The potential role of suppressive therapy for sex partners in the prevention of neonatal herpes: a health economic analysis
- 1Nuffield Department of Medicine, University of Oxford, Oxford, UK
- 2Department of Infectious Disease Epidemiology, Faculty of Medicine, Imperial College, St Mary’s, London, UK
- Correspondence to: G P Garnett, Department Infectious Disease Epidemiology, Faculty of Medicine, Imperial College, St Mary’s, Norfolk Place, London W2 1PG, UK;
- Accepted 20 June 2002
Background: The development of suppressive therapy and type specific tests for herpes infections allow for screening to reduce the risk of neonatal herpes.
Objectives: To assess the potential effectiveness, cost effectiveness, and benefit of suppressive therapy among herpes simplex virus serodiscordant sex partners during pregnancy.
Methods: Decision and economic analyses are used to compare the incidence and costs of neonatal herpes in California (2000) for three interventions: (1) no management; (2) current guidelines (caesarean delivery for women with lesions); (3) screening for women at risk and use of suppressive treatment in sex partners.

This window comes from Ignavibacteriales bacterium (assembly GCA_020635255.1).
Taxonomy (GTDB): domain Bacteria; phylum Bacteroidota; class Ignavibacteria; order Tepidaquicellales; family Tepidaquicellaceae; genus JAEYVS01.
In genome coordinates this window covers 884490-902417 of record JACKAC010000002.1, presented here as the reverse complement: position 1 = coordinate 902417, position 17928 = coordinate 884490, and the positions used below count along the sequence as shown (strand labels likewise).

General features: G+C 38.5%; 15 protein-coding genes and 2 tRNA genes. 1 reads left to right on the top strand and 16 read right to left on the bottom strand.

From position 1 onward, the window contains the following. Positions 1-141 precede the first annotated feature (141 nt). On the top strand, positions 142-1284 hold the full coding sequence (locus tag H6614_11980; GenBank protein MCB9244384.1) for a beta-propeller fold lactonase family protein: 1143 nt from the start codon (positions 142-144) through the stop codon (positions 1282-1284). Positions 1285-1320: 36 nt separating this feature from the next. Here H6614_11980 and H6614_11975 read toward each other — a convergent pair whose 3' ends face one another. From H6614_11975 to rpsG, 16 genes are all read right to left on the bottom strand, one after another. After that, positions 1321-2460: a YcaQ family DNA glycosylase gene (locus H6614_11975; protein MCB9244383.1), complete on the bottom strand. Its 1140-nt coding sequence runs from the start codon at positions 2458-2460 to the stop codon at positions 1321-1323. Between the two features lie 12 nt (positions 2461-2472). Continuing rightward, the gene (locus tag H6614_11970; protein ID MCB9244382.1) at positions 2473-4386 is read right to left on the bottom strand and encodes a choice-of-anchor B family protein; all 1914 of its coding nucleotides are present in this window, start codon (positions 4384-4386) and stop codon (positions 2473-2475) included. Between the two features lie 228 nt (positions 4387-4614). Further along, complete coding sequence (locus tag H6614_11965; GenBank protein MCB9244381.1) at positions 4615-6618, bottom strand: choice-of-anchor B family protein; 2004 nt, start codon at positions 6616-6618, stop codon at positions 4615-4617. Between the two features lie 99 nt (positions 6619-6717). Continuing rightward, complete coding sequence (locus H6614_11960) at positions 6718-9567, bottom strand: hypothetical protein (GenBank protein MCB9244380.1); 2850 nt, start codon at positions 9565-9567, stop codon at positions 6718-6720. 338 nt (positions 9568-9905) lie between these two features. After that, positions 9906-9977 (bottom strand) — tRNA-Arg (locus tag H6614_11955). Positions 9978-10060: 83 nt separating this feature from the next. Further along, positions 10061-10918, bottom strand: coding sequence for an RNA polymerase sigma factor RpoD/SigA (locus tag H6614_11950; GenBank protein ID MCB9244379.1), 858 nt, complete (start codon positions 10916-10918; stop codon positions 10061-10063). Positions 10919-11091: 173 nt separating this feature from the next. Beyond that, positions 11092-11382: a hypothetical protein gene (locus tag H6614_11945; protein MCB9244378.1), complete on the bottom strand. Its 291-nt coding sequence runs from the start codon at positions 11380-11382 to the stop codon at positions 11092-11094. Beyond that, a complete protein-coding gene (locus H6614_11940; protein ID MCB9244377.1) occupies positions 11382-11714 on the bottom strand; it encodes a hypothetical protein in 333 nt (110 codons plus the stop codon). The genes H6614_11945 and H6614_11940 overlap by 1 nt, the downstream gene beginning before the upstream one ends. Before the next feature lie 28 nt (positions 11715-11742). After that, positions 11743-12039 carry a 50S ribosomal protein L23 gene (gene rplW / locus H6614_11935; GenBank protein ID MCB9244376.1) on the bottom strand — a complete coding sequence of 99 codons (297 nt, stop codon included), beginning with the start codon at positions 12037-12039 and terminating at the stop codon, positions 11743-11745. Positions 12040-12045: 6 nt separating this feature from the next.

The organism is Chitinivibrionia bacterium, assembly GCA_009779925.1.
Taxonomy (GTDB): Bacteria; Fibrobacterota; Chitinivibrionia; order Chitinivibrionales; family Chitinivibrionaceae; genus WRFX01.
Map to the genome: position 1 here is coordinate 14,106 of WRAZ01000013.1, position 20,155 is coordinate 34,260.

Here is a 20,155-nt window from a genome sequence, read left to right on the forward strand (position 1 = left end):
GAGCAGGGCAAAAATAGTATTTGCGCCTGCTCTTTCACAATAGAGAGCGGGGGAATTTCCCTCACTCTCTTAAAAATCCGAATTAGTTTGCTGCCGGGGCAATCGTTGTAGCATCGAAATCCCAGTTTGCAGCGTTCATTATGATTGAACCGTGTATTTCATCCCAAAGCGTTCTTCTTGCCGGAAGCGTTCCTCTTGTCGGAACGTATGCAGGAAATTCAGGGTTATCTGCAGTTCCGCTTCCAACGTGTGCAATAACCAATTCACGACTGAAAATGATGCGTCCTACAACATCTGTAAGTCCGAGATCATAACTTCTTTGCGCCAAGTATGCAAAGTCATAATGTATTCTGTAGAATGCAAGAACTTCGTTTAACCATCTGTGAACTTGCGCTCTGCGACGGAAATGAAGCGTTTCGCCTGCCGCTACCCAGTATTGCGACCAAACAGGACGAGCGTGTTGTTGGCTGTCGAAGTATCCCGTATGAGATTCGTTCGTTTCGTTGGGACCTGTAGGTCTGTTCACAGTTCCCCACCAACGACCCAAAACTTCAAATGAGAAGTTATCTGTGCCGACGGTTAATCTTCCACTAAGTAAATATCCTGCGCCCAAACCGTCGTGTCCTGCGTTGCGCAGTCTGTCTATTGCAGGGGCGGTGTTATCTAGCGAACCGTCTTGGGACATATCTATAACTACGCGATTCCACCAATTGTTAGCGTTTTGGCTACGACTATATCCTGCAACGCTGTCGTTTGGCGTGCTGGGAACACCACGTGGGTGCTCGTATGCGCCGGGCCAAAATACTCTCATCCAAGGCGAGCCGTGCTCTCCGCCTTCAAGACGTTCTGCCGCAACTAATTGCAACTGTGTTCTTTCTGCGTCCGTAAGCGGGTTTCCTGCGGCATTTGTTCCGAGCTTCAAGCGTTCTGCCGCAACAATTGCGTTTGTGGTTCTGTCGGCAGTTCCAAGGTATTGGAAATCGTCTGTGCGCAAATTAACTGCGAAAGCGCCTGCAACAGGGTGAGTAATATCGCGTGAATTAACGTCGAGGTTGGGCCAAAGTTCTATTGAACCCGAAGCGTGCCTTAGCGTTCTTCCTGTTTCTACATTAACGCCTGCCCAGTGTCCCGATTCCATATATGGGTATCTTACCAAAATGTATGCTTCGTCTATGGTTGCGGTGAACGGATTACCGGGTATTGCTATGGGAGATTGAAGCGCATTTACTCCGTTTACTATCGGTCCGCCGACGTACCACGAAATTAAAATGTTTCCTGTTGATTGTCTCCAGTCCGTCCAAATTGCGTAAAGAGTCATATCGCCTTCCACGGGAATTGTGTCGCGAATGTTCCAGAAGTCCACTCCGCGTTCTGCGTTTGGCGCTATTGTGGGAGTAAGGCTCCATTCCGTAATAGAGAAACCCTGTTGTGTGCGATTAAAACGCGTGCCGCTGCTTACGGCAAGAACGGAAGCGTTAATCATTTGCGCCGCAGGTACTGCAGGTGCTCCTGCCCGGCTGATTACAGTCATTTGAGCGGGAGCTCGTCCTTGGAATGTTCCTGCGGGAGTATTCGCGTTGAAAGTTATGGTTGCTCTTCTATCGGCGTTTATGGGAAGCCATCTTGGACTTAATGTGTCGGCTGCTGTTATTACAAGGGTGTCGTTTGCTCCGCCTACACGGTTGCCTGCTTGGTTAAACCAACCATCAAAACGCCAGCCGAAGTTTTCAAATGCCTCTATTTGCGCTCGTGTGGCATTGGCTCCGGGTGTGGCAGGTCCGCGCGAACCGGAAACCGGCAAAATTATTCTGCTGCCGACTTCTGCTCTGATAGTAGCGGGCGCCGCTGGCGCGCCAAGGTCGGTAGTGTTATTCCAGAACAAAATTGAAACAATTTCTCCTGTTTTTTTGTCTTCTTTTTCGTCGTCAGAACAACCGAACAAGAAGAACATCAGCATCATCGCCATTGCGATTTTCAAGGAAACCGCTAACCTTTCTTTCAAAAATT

Results: Screening and suppressive therapy are the most effective interventions, while current guidelines have limited effectiveness, but the latter provide the most cost effective results.
Conclusions: While current guidelines are cost saving, they forgo a potential 82% decrease in neonatal herpes incidence that would be possible with screening and suppressive therapy if society were willing to pay the necessary US$363 000 per case prevented. To evaluate HSV screening and drug therapy completely, clinical trials and an economic assessment of infant mortality “value” to society are required.